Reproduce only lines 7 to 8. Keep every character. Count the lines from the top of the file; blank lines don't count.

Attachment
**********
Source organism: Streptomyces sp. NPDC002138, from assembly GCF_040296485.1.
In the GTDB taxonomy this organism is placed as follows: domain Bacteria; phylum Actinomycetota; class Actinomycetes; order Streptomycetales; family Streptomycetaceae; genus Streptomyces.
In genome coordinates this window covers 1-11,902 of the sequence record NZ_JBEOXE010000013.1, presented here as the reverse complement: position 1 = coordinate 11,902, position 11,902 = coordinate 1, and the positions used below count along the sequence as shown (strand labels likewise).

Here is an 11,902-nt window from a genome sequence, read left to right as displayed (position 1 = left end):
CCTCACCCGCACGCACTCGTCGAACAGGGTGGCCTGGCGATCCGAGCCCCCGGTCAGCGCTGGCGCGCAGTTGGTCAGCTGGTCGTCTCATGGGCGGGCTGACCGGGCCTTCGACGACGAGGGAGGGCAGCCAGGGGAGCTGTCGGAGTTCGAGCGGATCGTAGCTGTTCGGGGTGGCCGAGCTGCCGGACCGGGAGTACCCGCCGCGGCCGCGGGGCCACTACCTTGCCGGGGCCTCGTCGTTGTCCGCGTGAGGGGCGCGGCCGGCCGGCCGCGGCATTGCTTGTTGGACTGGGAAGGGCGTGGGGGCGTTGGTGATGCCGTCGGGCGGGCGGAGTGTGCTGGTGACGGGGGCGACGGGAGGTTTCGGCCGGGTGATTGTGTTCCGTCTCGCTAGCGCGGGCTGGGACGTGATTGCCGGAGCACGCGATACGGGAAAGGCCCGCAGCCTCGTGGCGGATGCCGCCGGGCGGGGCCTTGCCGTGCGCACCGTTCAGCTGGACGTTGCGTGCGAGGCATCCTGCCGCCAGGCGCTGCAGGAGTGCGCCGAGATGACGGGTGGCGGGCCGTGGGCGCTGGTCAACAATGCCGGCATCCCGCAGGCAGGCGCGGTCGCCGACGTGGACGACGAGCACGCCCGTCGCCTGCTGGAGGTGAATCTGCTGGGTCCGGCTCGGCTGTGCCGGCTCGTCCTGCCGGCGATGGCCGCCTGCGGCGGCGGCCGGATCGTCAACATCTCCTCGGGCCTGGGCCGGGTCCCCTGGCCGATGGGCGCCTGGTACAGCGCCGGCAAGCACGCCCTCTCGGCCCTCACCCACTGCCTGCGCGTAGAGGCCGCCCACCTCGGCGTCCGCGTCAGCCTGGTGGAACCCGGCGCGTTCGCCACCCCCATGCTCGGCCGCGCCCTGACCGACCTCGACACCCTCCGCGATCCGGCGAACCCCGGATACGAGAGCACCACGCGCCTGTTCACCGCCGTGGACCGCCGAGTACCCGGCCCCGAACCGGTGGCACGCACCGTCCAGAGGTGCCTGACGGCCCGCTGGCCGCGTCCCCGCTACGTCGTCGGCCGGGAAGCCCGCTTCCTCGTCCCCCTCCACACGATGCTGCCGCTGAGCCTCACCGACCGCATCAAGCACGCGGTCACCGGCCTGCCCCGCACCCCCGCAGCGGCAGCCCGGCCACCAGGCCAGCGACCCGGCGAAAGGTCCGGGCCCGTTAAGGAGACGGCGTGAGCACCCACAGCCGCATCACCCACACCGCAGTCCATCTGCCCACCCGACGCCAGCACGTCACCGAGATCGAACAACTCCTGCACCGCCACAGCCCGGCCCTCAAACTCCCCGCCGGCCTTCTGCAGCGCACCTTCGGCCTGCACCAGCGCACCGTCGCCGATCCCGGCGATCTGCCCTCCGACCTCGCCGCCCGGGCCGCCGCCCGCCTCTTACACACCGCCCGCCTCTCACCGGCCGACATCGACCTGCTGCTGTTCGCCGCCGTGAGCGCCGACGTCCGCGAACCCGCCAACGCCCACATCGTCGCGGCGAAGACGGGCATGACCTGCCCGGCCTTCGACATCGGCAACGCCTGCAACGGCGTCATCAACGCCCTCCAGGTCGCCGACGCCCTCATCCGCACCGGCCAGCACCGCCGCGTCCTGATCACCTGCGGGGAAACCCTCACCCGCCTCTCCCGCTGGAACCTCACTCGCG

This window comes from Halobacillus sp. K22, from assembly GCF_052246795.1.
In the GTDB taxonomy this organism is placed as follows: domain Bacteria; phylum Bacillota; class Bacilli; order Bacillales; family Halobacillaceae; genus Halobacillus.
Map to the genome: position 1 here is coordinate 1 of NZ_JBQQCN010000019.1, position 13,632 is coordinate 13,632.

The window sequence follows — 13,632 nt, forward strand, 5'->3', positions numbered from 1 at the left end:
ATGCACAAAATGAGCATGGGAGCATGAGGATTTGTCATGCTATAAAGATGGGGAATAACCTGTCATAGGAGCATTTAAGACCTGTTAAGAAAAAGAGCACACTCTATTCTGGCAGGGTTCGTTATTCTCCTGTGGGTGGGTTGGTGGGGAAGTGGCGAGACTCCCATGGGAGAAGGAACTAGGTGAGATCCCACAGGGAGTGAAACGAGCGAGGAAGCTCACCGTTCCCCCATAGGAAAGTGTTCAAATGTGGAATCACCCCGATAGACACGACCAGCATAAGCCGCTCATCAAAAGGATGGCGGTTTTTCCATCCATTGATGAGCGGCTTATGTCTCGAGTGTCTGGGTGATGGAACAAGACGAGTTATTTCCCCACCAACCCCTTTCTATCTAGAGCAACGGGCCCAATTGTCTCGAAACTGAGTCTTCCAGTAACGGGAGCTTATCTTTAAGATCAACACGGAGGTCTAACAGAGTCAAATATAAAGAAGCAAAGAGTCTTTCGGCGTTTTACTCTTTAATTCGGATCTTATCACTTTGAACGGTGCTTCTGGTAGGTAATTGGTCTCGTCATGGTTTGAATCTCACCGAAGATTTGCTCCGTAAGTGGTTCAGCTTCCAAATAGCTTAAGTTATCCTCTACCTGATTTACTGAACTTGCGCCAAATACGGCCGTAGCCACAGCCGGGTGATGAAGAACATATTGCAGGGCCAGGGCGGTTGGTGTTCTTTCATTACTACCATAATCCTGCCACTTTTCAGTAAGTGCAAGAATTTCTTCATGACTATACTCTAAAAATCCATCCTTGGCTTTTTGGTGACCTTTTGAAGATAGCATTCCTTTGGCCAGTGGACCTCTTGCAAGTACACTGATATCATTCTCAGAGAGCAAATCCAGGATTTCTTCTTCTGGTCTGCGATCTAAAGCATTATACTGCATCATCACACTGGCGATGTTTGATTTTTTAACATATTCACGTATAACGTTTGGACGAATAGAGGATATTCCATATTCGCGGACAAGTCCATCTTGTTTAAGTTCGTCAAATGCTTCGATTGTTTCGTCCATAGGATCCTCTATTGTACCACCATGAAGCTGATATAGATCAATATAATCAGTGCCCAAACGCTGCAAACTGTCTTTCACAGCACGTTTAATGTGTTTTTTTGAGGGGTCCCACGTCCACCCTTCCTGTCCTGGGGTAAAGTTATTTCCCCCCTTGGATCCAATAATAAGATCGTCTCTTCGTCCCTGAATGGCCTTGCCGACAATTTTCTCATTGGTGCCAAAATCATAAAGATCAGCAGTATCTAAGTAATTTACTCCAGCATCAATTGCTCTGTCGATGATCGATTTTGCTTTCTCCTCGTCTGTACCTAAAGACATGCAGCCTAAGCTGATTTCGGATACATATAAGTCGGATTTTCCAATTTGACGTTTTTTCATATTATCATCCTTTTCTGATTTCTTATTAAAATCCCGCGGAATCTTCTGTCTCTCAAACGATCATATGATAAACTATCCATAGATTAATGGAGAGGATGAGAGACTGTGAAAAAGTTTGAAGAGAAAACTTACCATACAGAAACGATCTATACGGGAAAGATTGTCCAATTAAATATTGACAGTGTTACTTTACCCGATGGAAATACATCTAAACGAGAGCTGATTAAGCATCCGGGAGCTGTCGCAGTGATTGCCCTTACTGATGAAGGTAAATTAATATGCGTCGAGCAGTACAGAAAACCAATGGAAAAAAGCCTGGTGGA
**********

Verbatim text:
In the GTDB taxonomy this organism is placed as follows: domain Bacteria; phylum Bacillota; class Bacilli; order Bacillales; family Halobacillaceae; genus Halobacillus.
Map to the genome: position 1 here is coordinate 1 of NZ_JBQQCN010000019.1, position 13,632 is coordinate 13,632.